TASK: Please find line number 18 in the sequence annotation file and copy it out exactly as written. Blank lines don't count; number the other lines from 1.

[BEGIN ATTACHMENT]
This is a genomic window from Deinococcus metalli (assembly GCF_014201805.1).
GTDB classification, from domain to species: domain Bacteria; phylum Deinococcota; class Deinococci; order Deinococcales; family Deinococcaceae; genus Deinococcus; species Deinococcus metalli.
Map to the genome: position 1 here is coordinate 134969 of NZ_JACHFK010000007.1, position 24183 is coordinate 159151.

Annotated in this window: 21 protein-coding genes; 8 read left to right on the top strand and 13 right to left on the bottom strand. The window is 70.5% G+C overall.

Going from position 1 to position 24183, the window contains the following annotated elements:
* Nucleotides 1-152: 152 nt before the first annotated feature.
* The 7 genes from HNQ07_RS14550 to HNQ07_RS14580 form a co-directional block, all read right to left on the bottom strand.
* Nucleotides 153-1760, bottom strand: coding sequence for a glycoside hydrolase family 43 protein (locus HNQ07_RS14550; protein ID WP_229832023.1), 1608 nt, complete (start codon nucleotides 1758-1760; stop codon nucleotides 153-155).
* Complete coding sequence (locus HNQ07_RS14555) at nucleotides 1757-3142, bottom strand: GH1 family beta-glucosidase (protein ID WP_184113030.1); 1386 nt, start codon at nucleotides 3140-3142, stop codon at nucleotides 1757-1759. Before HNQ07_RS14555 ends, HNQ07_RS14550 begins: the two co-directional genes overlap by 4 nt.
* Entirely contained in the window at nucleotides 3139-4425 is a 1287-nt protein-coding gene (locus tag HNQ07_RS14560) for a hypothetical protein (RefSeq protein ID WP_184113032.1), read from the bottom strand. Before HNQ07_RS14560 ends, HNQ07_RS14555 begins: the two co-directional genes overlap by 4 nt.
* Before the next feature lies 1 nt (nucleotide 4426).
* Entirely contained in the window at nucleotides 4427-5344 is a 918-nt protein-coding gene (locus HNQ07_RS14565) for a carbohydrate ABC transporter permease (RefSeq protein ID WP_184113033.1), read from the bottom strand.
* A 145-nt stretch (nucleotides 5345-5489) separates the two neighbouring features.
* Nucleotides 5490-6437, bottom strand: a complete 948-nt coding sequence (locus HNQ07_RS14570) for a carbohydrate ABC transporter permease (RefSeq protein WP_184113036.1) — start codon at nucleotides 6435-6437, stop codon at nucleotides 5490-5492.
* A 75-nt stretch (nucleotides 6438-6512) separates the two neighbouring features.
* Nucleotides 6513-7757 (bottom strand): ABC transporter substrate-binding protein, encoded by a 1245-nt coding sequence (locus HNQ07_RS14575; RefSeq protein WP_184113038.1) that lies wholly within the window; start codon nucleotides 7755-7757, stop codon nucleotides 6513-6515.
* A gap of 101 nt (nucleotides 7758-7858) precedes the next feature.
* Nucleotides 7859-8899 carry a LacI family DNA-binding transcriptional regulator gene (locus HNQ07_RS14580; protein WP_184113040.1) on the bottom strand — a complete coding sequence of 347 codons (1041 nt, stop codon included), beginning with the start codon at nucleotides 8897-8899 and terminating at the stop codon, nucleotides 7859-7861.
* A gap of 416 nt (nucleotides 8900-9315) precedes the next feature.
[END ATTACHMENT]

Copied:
* Nucleotides 7859-8899 carry a LacI family DNA-binding transcriptional regulator gene (locus HNQ07_RS14580; protein WP_184113040.1) on the bottom strand — a complete coding sequence of 347 codons (1041 nt, stop codon included), beginning with the start codon at nucleotides 8897-8899 and terminating at the stop codon, nucleotides 7859-7861.